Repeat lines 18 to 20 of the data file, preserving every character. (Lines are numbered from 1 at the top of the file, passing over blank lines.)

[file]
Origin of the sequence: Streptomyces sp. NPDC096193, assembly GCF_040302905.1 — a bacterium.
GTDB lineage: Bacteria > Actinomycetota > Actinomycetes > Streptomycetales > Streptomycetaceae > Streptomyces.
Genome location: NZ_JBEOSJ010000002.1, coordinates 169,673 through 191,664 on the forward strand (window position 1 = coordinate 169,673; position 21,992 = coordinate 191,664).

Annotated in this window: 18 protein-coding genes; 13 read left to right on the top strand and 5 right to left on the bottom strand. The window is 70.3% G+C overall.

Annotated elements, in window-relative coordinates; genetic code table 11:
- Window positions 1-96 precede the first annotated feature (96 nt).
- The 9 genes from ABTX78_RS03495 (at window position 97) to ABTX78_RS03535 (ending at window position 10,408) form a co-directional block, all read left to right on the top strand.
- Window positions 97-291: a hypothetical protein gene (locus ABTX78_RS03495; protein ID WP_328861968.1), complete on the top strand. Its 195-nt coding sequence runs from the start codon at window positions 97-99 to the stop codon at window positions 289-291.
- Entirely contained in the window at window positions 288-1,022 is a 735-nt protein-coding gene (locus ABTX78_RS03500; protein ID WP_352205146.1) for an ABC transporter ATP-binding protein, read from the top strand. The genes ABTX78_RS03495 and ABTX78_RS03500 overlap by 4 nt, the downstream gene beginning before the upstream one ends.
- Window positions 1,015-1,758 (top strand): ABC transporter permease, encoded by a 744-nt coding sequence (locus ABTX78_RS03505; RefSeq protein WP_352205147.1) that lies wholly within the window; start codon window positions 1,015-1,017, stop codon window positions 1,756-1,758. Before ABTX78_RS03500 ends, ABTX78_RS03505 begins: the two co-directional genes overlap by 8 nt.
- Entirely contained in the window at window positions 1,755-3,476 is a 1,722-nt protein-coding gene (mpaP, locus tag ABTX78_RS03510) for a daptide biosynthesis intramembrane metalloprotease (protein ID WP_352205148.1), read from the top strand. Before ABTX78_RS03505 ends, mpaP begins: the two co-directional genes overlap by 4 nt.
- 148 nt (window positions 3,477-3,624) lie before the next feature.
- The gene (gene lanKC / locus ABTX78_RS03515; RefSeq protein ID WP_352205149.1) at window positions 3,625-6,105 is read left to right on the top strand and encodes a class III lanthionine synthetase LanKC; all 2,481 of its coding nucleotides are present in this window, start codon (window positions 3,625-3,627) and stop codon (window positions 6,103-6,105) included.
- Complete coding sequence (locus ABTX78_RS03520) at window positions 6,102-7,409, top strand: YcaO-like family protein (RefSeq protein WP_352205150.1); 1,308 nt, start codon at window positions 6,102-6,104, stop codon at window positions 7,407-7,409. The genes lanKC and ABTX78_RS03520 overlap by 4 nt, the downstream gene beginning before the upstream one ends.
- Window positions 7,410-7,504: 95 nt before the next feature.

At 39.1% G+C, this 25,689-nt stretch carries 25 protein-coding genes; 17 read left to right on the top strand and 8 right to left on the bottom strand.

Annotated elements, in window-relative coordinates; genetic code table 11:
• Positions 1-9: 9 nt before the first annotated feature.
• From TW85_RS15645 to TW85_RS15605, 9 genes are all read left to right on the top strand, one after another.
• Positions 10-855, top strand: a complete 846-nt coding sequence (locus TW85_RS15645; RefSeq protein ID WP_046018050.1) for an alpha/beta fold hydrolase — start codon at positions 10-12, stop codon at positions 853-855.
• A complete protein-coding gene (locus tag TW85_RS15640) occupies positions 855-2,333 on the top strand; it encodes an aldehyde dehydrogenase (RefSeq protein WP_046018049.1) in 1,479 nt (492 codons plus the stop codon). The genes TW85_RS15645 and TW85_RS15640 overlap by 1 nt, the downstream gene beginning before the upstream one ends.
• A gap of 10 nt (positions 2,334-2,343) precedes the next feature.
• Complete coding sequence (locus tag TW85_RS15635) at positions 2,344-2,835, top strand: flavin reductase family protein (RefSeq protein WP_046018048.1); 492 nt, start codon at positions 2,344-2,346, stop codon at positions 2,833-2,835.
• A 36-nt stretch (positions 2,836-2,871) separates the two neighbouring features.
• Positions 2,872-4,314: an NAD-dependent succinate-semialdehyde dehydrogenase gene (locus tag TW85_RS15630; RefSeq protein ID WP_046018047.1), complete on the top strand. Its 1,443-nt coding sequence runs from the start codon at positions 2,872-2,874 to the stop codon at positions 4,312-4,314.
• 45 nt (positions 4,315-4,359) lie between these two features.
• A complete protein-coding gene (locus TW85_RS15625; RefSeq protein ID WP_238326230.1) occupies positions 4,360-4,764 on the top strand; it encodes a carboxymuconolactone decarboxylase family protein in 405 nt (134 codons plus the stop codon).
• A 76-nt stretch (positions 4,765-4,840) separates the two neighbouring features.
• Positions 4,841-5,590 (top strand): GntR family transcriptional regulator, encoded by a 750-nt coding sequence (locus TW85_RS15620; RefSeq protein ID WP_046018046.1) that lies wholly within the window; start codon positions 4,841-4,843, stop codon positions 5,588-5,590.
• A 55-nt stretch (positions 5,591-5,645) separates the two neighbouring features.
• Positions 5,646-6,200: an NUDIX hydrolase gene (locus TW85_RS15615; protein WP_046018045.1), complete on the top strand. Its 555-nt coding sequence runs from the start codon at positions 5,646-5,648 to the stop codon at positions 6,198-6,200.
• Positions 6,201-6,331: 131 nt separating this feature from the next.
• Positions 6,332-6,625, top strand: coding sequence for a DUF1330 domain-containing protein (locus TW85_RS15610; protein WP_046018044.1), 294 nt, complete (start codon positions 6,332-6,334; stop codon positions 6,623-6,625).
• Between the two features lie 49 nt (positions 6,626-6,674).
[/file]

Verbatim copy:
• Positions 1-9: 9 nt before the first annotated feature.
• From TW85_RS15645 to TW85_RS15605, 9 genes are all read left to right on the top strand, one after another.
• Positions 10-855, top strand: a complete 846-nt coding sequence (locus TW85_RS15645; RefSeq protein ID WP_046018050.1) for an alpha/beta fold hydrolase — start codon at positions 10-12, stop codon at positions 853-855.